What motivated you to pursue an engineering vocation, and when did you know you were interested in that field? Were there professionals who encouraged you to attain that goal?
My dad was a foreman for my grandfather’s pool construction company (Burley Built Pools), and he and my uncle used to work on the construction blueprints together; I remember being fascinated by the drawings and wondering how they knew where to put things and create those detailed and complex drawings. I believe that started my interest in design. When I was in junior high (middle school), one day our toaster broke at home. Before my Mom went to get a new one, I had taken it apart, figured out what was wrong and fixed it. That was the first time I showed signs of mechanical curiosity and learning how things worked…I was starting to become an engineer before I knew what engineering was. By the time I was in high school, I enjoyed my mathematics and science courses the most. I excelled at chemistry, enjoyed physics, and couldn’t get enough of math. My counselor suggested engineering, and I looked into it. Mechanical Engineering sounded the most intriguing to me so that is what I pursued in college.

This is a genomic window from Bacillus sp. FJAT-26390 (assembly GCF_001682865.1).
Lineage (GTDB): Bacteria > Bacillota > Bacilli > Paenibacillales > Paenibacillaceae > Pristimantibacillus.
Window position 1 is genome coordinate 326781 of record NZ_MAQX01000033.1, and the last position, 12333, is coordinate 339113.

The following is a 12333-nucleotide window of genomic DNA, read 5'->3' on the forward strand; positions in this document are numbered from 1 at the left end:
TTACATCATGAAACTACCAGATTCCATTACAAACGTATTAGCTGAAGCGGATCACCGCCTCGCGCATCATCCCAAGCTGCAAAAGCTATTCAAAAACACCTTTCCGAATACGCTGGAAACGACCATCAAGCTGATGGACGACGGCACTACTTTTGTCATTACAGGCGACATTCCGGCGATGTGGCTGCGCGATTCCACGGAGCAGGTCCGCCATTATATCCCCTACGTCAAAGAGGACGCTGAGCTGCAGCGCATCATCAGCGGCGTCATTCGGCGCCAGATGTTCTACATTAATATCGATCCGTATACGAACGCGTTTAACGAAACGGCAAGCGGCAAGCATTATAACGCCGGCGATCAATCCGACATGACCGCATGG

Tell us about your background and what motivated you to pursue your vocation as a faculty member at ERAU?